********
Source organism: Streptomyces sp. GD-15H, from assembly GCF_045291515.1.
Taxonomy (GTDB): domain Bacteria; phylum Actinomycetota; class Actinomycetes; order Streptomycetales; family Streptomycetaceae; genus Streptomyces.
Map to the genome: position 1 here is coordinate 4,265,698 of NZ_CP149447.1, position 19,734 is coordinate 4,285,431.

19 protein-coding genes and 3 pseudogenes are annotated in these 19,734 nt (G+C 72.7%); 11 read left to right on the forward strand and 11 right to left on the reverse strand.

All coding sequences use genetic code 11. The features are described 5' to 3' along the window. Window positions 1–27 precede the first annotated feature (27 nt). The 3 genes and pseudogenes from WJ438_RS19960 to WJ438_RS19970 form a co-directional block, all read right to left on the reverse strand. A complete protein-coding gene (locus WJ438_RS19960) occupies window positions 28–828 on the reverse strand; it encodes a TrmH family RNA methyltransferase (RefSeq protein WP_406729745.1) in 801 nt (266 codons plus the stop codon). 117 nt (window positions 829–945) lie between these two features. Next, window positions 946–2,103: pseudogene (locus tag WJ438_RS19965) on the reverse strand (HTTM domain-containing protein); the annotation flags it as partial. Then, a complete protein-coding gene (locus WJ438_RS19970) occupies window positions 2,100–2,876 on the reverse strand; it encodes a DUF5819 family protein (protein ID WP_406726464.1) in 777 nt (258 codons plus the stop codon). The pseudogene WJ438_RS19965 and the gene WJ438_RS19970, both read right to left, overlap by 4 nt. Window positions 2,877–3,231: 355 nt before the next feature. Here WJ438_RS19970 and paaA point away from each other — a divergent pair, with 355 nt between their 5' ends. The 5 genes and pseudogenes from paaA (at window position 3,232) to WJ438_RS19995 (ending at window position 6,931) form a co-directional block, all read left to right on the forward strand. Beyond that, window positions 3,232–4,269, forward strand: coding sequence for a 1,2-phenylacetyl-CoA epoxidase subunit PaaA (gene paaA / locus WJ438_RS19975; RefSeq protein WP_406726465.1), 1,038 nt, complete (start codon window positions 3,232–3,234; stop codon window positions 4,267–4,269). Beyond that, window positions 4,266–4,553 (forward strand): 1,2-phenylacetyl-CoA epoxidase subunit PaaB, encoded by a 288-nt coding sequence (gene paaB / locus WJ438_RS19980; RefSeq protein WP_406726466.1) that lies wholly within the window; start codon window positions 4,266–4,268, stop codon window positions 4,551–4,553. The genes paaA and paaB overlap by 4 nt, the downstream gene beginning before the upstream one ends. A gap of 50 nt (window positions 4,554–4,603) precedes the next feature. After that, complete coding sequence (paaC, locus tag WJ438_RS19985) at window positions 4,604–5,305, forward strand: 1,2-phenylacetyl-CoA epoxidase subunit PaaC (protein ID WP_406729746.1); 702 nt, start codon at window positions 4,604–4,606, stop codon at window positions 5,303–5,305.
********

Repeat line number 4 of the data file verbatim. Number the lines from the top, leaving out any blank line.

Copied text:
19 protein-coding genes and 3 pseudogenes are annotated in these 19,734 nt (G+C 72.7%); 11 read left to right on the forward strand and 11 right to left on the reverse strand.